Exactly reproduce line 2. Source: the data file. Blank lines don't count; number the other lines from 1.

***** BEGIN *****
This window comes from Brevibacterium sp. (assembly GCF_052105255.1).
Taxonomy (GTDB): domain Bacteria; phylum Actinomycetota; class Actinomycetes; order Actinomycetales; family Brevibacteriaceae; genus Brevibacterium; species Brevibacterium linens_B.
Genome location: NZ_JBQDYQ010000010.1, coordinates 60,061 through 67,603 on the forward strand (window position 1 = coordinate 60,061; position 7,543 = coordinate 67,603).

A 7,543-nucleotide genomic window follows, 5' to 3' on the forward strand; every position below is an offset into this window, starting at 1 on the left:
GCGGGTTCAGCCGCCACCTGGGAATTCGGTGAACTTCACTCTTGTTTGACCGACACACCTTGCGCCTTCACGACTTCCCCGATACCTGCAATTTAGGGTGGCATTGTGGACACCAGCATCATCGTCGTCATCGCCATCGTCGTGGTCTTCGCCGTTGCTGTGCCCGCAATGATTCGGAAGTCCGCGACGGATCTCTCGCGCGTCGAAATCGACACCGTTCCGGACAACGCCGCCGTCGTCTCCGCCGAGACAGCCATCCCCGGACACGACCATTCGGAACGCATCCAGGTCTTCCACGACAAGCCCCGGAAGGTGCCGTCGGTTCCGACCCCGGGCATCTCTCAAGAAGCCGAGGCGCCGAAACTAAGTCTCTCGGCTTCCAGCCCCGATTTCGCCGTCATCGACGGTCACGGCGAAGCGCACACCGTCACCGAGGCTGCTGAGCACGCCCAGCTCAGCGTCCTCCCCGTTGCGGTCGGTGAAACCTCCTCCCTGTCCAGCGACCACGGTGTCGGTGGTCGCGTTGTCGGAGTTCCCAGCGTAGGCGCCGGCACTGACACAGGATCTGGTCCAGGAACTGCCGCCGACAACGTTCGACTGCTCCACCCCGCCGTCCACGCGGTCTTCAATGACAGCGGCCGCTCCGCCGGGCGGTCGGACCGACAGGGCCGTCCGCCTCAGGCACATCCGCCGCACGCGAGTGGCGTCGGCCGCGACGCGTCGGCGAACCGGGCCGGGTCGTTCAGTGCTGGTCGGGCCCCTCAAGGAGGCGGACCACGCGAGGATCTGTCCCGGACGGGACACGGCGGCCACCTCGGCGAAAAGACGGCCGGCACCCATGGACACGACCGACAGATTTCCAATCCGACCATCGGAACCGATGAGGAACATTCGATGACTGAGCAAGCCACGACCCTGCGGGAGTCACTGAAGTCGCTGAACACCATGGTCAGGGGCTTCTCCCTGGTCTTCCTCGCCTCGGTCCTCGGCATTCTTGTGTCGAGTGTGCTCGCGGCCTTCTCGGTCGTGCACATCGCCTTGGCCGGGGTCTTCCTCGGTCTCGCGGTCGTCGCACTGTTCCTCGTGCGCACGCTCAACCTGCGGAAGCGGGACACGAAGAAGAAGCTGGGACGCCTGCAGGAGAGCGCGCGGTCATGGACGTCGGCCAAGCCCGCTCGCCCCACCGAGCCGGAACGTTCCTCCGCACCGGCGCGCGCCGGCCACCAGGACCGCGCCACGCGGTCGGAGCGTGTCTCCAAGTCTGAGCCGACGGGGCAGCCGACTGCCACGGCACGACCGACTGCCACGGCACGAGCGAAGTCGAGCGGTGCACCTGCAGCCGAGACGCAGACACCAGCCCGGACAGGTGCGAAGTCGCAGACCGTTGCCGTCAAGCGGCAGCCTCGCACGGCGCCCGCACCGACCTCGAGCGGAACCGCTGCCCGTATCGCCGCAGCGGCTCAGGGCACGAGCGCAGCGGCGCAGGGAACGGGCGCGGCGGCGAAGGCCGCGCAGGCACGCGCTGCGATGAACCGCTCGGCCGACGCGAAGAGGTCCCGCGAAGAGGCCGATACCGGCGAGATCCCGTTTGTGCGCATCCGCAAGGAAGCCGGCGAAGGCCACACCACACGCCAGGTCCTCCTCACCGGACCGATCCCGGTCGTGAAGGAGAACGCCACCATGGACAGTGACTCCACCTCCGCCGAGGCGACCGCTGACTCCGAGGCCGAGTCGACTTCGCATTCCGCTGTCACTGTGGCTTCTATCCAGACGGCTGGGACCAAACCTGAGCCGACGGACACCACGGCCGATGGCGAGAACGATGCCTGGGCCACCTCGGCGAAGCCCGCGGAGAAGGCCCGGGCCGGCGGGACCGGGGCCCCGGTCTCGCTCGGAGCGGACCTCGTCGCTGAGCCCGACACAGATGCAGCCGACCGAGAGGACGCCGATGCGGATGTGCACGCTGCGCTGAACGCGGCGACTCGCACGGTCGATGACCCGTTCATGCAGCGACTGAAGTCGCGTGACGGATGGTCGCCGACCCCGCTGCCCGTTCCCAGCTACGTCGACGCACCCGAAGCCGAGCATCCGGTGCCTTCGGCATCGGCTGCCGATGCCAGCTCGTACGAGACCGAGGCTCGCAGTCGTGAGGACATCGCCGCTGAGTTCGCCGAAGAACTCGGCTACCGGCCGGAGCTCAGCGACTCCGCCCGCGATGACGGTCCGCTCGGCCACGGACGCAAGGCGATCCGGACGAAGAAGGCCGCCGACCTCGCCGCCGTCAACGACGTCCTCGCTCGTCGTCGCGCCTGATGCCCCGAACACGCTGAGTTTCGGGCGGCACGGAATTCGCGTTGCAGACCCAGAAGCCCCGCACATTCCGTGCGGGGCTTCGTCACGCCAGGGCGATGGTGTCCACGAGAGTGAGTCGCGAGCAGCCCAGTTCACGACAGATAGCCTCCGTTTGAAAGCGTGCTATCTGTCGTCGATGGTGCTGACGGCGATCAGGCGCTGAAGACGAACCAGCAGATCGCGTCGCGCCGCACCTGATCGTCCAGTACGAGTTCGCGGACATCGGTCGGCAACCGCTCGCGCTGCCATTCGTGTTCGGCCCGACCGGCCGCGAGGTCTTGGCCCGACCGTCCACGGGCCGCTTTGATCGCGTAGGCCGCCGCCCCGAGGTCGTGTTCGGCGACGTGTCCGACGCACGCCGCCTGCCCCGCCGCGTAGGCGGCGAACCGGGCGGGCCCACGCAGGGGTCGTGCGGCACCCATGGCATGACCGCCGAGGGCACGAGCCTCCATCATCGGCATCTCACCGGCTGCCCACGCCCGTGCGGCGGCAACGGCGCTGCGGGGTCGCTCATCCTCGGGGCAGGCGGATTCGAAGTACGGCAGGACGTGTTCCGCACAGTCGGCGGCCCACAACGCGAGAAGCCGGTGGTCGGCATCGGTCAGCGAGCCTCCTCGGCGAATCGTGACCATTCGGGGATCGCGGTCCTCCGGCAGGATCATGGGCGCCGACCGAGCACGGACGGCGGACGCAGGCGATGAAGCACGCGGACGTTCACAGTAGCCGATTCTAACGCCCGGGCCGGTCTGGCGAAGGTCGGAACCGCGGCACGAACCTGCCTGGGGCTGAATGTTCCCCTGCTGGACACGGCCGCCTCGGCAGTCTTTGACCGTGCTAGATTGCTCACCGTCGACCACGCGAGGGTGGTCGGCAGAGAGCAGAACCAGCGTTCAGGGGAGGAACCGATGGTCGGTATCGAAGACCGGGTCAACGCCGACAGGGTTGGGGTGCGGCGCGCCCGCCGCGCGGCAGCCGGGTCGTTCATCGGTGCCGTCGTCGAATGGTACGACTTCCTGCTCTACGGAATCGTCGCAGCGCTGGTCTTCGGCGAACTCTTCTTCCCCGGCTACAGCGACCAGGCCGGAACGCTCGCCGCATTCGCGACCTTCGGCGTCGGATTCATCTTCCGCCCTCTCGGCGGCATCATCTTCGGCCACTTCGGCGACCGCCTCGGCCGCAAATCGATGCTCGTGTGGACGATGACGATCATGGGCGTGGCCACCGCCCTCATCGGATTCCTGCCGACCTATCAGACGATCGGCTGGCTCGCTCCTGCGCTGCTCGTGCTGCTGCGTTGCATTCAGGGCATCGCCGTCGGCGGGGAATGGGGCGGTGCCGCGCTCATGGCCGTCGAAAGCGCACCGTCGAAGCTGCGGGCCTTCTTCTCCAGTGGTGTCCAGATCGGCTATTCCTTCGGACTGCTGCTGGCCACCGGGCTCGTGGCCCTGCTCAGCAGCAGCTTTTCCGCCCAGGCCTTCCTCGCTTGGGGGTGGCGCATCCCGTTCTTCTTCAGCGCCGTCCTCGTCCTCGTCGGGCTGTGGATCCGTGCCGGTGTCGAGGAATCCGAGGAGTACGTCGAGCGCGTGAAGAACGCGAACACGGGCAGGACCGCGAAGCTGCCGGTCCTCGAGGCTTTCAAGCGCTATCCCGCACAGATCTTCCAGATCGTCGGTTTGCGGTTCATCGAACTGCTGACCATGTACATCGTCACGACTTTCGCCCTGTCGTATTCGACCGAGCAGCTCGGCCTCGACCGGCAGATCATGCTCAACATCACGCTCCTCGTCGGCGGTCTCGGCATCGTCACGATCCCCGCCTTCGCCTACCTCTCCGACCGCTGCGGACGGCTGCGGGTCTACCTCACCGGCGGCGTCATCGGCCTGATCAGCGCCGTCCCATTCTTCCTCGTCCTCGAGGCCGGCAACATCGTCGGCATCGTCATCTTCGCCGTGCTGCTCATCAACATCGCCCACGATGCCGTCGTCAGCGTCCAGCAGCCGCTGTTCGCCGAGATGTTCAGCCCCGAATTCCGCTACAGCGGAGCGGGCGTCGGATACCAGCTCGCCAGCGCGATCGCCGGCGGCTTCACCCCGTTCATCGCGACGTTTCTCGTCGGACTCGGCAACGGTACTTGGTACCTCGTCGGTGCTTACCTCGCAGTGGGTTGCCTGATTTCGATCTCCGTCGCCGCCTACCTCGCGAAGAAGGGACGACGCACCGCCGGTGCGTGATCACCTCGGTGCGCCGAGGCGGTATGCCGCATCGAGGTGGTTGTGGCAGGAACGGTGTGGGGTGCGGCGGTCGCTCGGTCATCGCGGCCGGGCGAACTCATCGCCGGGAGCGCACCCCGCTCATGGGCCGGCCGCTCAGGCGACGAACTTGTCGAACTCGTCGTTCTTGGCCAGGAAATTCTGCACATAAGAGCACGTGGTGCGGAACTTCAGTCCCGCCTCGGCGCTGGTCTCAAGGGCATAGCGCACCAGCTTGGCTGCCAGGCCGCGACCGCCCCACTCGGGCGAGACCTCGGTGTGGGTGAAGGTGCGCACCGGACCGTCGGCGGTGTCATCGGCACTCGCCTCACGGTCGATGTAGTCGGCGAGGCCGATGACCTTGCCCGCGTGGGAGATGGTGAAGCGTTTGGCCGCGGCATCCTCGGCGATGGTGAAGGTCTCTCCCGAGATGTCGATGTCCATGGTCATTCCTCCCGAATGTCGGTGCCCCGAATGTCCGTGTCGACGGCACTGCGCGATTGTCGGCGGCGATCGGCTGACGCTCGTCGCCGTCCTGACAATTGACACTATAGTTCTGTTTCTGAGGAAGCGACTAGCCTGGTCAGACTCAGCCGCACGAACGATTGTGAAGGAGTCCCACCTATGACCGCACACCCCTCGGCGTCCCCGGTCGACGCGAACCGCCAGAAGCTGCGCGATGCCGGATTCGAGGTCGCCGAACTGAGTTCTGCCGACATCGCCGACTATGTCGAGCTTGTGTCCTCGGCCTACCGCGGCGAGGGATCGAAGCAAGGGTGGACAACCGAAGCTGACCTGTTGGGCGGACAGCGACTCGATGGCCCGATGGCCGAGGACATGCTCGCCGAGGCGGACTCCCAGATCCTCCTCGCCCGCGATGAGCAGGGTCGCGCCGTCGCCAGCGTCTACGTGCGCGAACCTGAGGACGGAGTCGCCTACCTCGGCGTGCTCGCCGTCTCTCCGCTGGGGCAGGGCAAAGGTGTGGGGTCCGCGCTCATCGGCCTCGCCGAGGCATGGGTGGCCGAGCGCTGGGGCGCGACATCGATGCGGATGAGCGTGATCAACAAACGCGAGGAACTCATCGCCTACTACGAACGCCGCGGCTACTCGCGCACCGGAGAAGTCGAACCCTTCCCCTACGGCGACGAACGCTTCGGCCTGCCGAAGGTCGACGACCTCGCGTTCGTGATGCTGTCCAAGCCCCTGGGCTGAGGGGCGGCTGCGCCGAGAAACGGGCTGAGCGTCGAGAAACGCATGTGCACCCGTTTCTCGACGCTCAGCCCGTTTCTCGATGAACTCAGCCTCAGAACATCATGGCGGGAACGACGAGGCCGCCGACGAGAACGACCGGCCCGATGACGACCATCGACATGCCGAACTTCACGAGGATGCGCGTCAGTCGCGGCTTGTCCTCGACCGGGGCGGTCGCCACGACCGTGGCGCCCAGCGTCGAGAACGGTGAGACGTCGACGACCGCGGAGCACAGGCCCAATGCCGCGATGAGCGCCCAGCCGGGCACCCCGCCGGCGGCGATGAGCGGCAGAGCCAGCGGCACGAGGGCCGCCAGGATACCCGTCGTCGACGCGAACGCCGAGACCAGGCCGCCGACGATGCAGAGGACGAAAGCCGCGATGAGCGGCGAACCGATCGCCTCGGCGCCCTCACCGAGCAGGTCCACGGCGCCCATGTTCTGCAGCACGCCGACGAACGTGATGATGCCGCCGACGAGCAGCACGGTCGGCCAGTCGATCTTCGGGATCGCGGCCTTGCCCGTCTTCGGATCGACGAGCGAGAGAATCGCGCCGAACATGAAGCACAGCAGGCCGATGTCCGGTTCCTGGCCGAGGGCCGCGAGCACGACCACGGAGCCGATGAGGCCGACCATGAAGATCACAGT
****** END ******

Taxonomy (GTDB): domain Bacteria; phylum Actinomycetota; class Actinomycetes; order Actinomycetales; family Brevibacteriaceae; genus Brevibacterium; species Brevibacterium linens_B.